Posts by: Tom Shelton

Installation Errors Part 4 – Hold Down & Jacking Bolts

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By on September 20, 2018

Correct fastener torque is important for proper assembly of rotating machinery components to machine bases. Proper torque insures that the fastener will perform as designed. This will in turn help your machine to perform as designed. Hold down bolts and jacking bolts are typically manipulated while performing a precision shaft alignment. These are often the […]

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Installation Errors Part 3 – Proper Torqueing of Hold Down Bolts

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By on June 27, 2018

One of the most under-rated procedures of the precision shaft alignment process is the TIGHTENING SEQUENCE of the hold down bolts on the movable machine. Also, tightening the bolts to proper torque specifications is many times considered unnecessary and is just not typically done. Tightening sequence and proper bolt torque are critical to the performance […]

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Installation Errors Part 2 – Shims and Shim Handling

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By on May 3, 2018

The difference between luck and success is this; Luck is when you achieve a desired result despite mistakes made along the way. Success is when you follow a known process to achieve the expected result. When attempting a precision shaft alignment, precise practices must be followed. One thing for certain in precision alignment is the […]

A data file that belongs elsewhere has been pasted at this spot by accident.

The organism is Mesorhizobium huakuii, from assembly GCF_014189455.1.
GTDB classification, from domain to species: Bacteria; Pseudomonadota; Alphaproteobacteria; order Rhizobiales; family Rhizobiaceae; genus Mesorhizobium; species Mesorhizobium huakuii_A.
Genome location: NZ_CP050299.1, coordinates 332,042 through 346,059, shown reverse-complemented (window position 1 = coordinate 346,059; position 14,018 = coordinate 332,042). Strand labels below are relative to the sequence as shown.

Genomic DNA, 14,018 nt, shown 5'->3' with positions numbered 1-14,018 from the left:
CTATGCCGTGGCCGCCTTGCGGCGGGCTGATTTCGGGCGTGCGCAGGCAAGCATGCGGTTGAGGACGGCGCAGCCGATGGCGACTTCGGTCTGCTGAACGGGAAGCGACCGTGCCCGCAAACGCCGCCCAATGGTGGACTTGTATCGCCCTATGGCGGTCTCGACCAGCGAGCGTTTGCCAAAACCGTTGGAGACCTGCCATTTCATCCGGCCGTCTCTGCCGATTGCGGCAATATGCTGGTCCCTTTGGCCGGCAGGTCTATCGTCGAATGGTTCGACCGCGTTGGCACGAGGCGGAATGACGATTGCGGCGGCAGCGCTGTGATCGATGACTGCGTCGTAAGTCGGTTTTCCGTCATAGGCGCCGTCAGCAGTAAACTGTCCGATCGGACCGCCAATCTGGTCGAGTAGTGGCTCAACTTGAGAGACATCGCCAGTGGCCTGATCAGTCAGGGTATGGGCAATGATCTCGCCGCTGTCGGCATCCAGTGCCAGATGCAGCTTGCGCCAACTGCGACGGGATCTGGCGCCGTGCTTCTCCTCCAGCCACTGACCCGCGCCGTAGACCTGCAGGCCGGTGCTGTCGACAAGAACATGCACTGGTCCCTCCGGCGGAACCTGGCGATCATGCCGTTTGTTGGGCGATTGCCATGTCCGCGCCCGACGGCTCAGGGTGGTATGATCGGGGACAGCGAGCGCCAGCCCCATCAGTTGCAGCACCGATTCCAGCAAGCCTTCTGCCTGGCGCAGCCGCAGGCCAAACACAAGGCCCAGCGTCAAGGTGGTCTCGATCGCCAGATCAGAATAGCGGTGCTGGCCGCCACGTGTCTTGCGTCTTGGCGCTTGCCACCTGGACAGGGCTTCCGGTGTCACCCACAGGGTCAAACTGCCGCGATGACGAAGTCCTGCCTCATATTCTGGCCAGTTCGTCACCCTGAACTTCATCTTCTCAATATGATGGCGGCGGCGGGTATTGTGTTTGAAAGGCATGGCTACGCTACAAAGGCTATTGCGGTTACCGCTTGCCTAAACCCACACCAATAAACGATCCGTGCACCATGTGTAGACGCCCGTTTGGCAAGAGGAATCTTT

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Installation Errors Part 1- Coupling Care and Balance

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By on March 28, 2018

Observing a training class of new mechanics can sometimes be a stressful proposition for a former field Millwright. Especially when said millwright has control issues.  As part of our Precision Shaft Alignment Training, the trainees move from the classroom setting into the field to practice what they have learned. Transferring the knowledge gained in a […]

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X, Y, Z Axis. What do they stand for?

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By on February 1, 2018

Everything must have perspective, a point of view, to be communicated. To communicate the three spatial dimensions, we use the X,Y, Z coordinates. These denote height, width and depth. In referring to machinery we use the same X,Y, Z denotations, but we give them different values or meanings. To make it even more interesting, there […]